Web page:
Lou Ferrigno’s character was easy to root for in the television series “The Incredible Hulk,” which aired for five seasons in the 1970s and 1980s.
Viewers wanted good things to happen to the misunderstood and nomadic Marvel Comics “monster” as he made his way across the country, all the while being dogged by an investigative reporter who apparently had an unlimited travel and expense account.
Something good recently happened to Ferrigno, who — still making his way across the country — has appearances scheduled this weekend at multiple locations in Oklahoma. The good? He’ll be able to hear more clearly when he interacts with fans.
Ferrigno underwent a procedure to receive a cochlear implant in February. He described it as a life-changing experience during a Q&A session on his Facebook page.
“It’s one of the best things I’ve done for myself in my whole life,” he said.
Ferrigno’s hearing was sabotaged by multiple ear infections when he was a toddler. Like others with hearing problems, his speech was negatively impacted.
“Kids would make fun of me and bully me,” Ferrigno said in a 2014 Tulsa World interview. “They took advantage because of my handicap and I was a target for them.”
Ferrigno sought refuge in the pages of comic books, fantasizing about being like superheroes. If he was as powerful as Superman or the Hulk, he would be able to defend himself against bullies.
Ferrigno was drawn to muscle magazines for the same reason. He couldn’t “be” Superman, but, with hard work, he could be one of those powerful-looking guys in the muscle mags. He transformed himself into a champion bodybuilder (two-time Mr. Universe) and starred in the 1977 bodybuilding movie “Pumping Iron” with some guy named Arnold Schwarzenegger.
When CBS needed someone with a ripped physique to bring life to a pre-CGI Hulk, Schwarzenegger (who was concentrating on “Conan the Barbarian” at the time) suggested Ferrigno, who landed a role that, decades later, makes him a popular guest at comic and pop culture conventions.
Cons, like other crowd-based events, were paused during the COVID-19 pandemic. The return of major cons is on the horizon and, meanwhile, Ferrigno is a one-man road show. He is scheduled to appear at Broken Arrow’s Vintage Toy Mall, 530 S. Elm Place, from 1 p.m. to 5 p.m. Sunday, June 13. Admission is free, but there will be a cost for autographs and photographs.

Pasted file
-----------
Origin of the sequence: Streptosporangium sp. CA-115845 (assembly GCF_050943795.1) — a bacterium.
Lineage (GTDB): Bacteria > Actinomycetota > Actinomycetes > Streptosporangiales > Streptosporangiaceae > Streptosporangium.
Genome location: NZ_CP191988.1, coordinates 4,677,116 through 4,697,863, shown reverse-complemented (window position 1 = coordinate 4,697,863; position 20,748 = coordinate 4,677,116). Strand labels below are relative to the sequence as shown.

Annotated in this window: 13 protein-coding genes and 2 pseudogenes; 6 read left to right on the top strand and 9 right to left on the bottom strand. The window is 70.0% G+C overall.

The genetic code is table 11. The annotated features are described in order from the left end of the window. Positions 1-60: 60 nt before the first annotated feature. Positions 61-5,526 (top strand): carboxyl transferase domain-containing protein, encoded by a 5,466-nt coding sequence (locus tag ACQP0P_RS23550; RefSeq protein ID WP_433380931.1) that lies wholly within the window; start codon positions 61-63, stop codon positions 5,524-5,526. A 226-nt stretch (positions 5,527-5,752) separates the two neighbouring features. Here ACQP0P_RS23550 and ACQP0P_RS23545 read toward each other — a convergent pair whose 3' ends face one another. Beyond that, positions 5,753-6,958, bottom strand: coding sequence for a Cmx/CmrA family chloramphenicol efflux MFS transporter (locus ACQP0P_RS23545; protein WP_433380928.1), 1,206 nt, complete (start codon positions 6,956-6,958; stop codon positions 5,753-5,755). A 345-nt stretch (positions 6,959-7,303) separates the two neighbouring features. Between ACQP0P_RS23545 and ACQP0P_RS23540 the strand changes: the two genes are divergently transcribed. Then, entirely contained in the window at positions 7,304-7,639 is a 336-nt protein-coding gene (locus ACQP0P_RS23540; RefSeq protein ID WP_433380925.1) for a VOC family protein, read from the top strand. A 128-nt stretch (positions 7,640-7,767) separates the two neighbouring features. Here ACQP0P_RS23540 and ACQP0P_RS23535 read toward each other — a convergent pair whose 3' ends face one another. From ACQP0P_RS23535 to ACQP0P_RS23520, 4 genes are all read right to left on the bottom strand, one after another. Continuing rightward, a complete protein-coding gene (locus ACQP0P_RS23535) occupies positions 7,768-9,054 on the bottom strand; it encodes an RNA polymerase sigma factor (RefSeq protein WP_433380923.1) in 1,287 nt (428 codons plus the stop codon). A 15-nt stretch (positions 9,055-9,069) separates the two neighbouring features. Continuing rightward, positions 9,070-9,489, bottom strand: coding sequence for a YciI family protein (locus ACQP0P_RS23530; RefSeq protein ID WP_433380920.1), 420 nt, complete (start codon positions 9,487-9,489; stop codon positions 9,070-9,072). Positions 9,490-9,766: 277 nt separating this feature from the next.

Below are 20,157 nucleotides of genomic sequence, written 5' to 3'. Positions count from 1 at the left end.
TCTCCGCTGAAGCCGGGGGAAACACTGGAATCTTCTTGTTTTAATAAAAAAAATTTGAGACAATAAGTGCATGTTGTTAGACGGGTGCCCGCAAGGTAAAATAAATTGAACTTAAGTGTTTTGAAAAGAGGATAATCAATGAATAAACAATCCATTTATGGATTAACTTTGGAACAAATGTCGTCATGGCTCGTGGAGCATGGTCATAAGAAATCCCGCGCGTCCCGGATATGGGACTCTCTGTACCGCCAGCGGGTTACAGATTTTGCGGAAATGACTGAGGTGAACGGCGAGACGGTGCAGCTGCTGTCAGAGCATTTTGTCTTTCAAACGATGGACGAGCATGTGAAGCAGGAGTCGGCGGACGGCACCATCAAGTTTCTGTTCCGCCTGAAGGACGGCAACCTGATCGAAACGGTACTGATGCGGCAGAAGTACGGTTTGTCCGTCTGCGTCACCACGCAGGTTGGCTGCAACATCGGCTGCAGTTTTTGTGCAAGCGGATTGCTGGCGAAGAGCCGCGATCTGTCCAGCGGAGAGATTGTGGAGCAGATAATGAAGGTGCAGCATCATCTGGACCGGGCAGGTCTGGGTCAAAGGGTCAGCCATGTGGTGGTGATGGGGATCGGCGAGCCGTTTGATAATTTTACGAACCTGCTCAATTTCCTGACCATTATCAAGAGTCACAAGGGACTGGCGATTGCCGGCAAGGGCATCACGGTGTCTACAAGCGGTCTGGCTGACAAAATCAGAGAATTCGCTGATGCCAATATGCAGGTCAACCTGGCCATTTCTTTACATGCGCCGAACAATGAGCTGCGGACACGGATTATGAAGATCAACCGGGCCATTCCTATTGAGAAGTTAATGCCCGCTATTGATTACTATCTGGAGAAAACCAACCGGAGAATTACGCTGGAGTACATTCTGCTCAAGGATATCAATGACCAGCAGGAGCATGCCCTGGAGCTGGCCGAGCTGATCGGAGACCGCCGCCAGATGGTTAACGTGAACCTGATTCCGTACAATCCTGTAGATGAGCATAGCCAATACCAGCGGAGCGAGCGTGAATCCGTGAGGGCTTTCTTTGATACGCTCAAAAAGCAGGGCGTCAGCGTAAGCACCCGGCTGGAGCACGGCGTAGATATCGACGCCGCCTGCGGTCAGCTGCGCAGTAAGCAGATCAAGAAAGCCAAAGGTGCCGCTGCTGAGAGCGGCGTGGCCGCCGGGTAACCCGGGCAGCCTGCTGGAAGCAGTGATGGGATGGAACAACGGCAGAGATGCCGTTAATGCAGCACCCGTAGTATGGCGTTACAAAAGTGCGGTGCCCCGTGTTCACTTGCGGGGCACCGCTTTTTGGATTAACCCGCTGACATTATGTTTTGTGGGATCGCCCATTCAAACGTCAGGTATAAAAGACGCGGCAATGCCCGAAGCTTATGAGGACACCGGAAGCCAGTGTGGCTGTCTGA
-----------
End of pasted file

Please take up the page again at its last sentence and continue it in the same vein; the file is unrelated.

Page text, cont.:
Ferrigno’s mini-tour of Oklahoma will begin 3 p.m. to 6 p.m. Friday, June 11 at Speeding Bullet Comics, 614 N. Porter Ave., in Norman. On Saturday, June 12, he is scheduled to appear at Vintage Stock in Midwest City (11 a.m. to 2 p.m.) and at a Vintage Stock location at 7407 N. May Ave. in Oklahoma City (4 p.m. to 7 p.m.). The Ferrigno events will conclude with a 7 p.m. Sunday, June 13 screening of “Pumping Iron” at Rodeo Cinema, 2221 Exchange Ave., in Oklahoma City.
Ferrigno, 69, talked about his cochlear implant in a May 20 story exclusive to People magazine. He told People he was hearing some sounds for the first time and described the result of the procedure as a dream come true.
A May 18 news release from Cochlear Limited, a global leader in implantable hearing solutions, announced Ferrigno had received a cochlear implant. The news release said Ferrigno had tried a number of hearing aids through the years, but none helped him achieve the hearing he desired. Now he hears better thanks to a Cochlear Kanso 2 Sound Processor, described in the news release as the first off-the-ear cochlear implant sound processor with direct streaming from both Apple and Android devices.
“My cochlear implant has, so quickly, taken me to a new level of hearing. It’s like I’m reliving my life again,” Ferrigno said in the release.
“I can hear S’s. I’ve not been able to hear consonants clearly for so long, maybe ever. I have better diction and speech clarity already. Now, I don’t have to try so hard to hear.”
In the release, Ferrigno described the joy of being able to hear his wife, whispering from 50 feet away, after his implant was activated. He said he is surprised by little, ambient noises he can hear now too, like tapping and ticking of home appliances. The release said he is very much looking forward to hearing the cries of his new twin grandchildren.
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